Home » New York Discrimination Attorneys and Resources » Race and Color Discrimination in New York

					

Race and Color Discrimination in New York


Your questions about workers’ rights, answered

What is the definition of race discrimination?

Race discrimination means treating a job applicant or employee unfavorably because of their race. It includes discrimination because of characteristics associated with race and discrimination because of an employee’s spouse. Creating a hostile work environment because of racial harassment also qualifies as race discrimination.

Race discrimination violates the law and victims can sue for damages.

What is discrimination based on color?

Color discrimination means treating a job applicant or employee poorly because of the color of their skin. It can include discrimination based on lightness or darkness of the employee’s skin or another color characteristic of the skin. Discrimination laws prohibit color discrimination against everyone, including caucasians.

What’s the difference between race and color?

Race and color may overlap, but they are not the same thing. Race refers to socially defined categories based on people’s background, while color refers to skin tone. Discriminating against employees because of their race or color violates federal, state, and local laws.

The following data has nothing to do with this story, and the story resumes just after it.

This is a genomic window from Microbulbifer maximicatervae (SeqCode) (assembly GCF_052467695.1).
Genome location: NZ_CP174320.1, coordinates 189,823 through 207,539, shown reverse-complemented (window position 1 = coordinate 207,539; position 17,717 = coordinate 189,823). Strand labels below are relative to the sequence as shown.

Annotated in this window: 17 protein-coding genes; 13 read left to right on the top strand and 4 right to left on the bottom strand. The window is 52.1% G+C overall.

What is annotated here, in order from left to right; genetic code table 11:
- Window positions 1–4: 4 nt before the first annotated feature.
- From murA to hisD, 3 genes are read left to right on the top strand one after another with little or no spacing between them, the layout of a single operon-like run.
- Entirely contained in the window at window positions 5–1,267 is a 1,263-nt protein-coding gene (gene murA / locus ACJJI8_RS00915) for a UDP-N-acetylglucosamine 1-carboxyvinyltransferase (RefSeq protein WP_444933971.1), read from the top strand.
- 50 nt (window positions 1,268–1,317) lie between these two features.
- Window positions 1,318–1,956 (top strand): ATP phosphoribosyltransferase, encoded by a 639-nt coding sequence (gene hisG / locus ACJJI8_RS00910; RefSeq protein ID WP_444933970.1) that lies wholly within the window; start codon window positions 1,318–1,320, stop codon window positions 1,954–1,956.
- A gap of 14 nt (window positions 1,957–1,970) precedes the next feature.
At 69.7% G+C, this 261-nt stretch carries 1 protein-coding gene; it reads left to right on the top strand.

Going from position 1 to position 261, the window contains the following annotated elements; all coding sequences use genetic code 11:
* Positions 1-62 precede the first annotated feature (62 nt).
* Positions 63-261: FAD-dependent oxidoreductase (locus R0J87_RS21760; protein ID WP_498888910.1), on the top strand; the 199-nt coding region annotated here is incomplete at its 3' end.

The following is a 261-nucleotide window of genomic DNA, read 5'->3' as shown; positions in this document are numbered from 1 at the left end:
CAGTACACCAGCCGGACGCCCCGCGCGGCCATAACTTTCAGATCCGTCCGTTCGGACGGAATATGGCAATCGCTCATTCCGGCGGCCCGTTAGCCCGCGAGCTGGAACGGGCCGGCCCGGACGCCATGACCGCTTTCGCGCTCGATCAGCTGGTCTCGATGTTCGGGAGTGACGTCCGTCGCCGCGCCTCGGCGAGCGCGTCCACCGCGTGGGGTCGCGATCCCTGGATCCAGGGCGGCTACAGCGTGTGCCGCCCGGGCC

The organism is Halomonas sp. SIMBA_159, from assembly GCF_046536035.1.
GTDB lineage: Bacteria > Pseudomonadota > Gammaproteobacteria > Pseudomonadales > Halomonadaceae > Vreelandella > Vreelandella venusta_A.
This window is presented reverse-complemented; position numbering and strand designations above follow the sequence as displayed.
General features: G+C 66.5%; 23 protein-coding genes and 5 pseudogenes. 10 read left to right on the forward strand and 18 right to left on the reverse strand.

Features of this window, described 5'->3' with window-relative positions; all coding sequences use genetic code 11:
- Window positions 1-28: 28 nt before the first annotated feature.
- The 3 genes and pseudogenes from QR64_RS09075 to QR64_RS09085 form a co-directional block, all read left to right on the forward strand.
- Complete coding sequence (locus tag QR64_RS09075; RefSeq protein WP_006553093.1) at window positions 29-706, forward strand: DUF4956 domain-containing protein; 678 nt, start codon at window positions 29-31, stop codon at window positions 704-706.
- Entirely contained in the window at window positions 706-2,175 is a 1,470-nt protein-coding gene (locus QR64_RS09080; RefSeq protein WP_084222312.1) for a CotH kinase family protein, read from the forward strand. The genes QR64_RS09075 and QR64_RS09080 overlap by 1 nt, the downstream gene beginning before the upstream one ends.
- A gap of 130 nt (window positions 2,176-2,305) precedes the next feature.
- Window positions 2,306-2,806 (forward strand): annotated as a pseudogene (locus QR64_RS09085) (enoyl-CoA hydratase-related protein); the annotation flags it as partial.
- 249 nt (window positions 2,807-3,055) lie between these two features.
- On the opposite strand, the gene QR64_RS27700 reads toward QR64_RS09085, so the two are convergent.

What is the difference between race and color discrimination?

Race discrimination means treating someone poorly because of their race, while color discrimination means treating someone poorly because of the color of their skin. The two categories may overlap. Both forms of discrimination violate the law.

What is considered race discrimination?

Race discrimination occurs if an employer treats a job applicant or employee badly because of their race. This can include refusing to hire members of a certain race, denying promotions because of an employee’s race, or firing someone because of their race. It can also include discrimination because of an employee’s spouse or a characteristic associated with race.